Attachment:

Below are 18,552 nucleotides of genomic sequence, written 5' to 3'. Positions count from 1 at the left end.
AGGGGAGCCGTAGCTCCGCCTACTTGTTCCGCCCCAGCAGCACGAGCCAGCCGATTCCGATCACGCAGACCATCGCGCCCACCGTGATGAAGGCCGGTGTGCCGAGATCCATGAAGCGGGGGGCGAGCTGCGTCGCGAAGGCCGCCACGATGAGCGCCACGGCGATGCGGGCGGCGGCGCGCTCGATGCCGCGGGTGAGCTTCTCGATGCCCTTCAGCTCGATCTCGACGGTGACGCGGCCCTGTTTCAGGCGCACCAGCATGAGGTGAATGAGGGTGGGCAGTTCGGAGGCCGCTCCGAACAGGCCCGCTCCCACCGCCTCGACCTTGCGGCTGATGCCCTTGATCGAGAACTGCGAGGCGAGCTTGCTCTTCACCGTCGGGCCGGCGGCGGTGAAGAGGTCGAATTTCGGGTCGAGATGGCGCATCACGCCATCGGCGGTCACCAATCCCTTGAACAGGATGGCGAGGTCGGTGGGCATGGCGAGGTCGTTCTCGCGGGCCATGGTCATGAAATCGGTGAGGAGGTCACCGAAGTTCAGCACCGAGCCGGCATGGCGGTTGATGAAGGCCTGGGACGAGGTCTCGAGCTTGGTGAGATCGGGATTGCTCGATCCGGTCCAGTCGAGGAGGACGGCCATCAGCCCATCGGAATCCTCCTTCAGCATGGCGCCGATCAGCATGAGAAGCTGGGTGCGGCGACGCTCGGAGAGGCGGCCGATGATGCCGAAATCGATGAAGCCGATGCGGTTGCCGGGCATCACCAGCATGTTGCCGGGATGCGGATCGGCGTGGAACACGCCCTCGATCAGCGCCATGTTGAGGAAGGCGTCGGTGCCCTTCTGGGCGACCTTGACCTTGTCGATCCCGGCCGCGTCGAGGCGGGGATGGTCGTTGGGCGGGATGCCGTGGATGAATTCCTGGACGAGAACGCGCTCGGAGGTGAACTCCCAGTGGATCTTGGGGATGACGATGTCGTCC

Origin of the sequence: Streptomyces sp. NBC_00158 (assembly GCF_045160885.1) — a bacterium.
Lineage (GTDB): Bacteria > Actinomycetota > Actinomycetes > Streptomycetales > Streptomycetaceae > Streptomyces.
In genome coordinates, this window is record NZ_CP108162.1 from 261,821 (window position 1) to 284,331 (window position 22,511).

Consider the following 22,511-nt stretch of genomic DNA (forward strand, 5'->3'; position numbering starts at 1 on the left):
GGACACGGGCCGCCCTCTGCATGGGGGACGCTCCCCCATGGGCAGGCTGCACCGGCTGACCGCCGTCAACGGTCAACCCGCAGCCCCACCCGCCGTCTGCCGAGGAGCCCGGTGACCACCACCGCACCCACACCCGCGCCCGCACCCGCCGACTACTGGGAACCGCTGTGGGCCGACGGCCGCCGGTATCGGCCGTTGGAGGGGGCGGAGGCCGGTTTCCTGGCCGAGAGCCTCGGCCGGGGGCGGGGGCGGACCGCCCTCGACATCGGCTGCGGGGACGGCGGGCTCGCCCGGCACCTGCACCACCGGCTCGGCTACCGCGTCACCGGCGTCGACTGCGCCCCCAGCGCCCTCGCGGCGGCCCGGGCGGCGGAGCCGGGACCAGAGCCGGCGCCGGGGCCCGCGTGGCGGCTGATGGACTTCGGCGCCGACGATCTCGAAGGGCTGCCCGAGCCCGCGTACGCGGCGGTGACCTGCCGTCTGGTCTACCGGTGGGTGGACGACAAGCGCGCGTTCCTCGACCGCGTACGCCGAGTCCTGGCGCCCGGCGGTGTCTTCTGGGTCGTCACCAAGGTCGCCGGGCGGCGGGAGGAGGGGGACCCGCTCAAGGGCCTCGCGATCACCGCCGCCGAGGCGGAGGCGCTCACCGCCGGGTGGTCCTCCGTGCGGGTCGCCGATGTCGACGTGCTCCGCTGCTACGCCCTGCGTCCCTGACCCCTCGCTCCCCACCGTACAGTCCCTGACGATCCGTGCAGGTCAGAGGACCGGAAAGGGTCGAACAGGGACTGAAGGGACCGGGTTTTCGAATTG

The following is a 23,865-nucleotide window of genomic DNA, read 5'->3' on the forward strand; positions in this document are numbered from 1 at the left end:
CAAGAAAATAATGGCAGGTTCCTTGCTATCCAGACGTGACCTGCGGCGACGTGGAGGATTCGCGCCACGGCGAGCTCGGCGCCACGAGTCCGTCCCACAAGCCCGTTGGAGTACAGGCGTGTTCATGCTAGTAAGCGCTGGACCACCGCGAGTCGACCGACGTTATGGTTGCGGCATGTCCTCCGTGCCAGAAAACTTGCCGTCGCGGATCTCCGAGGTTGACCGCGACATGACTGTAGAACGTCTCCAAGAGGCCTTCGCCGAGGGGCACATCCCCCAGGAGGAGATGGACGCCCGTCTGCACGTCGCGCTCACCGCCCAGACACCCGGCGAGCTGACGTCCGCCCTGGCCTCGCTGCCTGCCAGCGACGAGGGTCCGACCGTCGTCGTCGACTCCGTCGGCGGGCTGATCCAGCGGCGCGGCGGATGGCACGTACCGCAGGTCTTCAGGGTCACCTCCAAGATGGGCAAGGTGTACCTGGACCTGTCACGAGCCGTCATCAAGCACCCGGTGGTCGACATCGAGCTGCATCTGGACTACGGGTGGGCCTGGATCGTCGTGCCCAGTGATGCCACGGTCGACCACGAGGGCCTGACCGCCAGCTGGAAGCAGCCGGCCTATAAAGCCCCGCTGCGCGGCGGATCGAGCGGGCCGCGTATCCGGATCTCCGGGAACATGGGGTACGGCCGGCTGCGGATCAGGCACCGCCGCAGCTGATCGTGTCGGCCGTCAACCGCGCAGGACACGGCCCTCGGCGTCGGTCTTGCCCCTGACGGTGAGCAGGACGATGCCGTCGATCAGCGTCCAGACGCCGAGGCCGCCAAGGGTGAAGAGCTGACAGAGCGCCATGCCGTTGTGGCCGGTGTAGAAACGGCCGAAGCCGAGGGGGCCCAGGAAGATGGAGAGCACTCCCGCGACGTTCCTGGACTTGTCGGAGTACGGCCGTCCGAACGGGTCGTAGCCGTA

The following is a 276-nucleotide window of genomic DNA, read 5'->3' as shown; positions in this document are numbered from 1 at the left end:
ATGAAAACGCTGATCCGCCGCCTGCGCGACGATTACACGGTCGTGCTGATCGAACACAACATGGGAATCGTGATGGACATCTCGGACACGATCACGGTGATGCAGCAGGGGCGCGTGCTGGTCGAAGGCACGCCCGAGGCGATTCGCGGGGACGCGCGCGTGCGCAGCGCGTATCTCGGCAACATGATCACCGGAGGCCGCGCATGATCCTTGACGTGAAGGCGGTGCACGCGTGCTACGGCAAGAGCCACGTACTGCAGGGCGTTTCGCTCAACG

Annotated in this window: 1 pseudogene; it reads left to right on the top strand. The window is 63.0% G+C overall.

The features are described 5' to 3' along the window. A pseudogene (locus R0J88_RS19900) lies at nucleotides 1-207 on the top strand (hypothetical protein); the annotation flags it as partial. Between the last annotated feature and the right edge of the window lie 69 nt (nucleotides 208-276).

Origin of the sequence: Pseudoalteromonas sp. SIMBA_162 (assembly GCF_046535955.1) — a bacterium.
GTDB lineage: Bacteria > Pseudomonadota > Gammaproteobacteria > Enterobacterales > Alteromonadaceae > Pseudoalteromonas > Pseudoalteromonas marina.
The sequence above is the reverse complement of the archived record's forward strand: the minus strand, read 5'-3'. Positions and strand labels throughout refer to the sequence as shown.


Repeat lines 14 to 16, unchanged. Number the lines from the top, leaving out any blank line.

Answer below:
Origin of the sequence: Pseudoalteromonas sp. SIMBA_162 (assembly GCF_046535955.1) — a bacterium.
GTDB lineage: Bacteria > Pseudomonadota > Gammaproteobacteria > Enterobacterales > Alteromonadaceae > Pseudoalteromonas > Pseudoalteromonas marina.
The sequence above is the reverse complement of the archived record's forward strand: the minus strand, read 5'-3'. Positions and strand labels throughout refer to the sequence as shown.